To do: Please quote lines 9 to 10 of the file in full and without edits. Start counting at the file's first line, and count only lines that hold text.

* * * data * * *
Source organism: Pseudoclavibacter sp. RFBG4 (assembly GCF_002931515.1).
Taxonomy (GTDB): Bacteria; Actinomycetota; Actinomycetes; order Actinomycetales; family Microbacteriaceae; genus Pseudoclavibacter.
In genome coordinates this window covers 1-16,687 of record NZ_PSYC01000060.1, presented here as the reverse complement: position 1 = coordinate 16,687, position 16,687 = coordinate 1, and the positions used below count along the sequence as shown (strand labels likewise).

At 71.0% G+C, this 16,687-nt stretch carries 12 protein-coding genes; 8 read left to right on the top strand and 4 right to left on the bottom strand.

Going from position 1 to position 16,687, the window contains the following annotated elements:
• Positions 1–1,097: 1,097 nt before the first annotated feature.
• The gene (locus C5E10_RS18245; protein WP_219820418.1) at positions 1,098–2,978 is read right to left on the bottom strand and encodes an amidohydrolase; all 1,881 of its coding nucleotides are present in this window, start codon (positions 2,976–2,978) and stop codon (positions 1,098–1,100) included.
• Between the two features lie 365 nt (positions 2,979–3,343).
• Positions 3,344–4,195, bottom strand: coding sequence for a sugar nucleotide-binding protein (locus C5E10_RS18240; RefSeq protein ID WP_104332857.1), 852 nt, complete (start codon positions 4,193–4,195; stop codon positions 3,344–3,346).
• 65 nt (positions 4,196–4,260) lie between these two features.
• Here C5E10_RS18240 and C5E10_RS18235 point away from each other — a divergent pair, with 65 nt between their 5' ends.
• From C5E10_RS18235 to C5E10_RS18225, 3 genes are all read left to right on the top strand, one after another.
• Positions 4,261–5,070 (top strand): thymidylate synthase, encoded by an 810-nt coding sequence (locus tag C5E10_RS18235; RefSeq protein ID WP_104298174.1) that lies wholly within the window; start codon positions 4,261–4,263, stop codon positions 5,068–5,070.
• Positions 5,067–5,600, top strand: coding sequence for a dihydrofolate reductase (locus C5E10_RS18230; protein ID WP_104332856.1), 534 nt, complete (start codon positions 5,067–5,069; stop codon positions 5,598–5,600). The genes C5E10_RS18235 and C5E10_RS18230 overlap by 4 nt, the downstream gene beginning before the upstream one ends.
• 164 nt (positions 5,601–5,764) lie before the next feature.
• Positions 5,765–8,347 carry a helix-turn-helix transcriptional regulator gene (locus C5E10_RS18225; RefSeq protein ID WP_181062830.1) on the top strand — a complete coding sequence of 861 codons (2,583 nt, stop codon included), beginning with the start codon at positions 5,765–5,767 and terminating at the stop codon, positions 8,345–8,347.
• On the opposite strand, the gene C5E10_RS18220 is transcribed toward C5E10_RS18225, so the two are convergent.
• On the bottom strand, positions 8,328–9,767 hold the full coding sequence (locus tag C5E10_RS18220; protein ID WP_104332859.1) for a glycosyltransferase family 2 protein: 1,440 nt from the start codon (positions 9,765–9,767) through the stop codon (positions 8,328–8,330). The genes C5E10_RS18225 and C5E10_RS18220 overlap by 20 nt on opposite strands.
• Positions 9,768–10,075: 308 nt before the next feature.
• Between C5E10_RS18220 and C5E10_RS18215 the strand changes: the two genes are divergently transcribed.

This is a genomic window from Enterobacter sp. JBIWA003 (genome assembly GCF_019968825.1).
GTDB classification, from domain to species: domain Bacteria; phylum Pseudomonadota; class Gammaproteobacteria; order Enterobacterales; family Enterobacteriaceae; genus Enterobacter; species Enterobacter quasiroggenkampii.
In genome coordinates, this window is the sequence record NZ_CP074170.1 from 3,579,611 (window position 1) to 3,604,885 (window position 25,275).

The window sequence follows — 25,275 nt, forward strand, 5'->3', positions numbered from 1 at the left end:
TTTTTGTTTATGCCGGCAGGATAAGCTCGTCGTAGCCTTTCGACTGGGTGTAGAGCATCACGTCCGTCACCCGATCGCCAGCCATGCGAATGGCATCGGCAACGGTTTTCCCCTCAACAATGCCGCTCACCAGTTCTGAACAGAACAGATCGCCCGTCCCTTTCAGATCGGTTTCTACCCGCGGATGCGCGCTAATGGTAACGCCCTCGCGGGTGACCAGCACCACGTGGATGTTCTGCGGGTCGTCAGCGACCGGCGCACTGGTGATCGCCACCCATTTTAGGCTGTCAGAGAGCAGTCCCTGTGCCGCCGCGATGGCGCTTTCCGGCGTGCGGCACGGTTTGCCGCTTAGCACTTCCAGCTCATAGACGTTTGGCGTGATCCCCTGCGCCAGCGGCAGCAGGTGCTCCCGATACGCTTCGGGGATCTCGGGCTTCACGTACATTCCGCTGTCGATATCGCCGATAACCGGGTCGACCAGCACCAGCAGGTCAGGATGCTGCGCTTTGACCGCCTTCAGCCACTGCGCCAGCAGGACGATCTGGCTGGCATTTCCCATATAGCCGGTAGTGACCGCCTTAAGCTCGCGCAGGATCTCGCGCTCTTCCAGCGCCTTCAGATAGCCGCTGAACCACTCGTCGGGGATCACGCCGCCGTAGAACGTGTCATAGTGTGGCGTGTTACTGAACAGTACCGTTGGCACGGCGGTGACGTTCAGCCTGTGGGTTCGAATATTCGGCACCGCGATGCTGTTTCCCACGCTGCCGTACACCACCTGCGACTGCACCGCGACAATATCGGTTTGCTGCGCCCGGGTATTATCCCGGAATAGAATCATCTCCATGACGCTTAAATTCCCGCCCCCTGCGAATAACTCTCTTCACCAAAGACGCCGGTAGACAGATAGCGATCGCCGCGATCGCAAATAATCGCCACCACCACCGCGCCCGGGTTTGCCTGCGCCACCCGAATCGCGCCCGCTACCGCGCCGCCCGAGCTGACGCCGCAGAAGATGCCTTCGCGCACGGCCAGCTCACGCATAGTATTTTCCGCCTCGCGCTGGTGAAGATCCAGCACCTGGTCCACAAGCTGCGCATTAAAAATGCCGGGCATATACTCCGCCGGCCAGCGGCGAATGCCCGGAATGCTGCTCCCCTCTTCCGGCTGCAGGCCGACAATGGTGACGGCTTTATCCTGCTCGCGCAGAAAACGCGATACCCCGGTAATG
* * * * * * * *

• Positions 3,344–4,195, bottom strand: coding sequence for a sugar nucleotide-binding protein (locus C5E10_RS18240; RefSeq protein ID WP_104332857.1), 852 nt, complete (start codon positions 4,193–4,195; stop codon positions 3,344–3,346).
• 65 nt (positions 4,196–4,260) lie between these two features.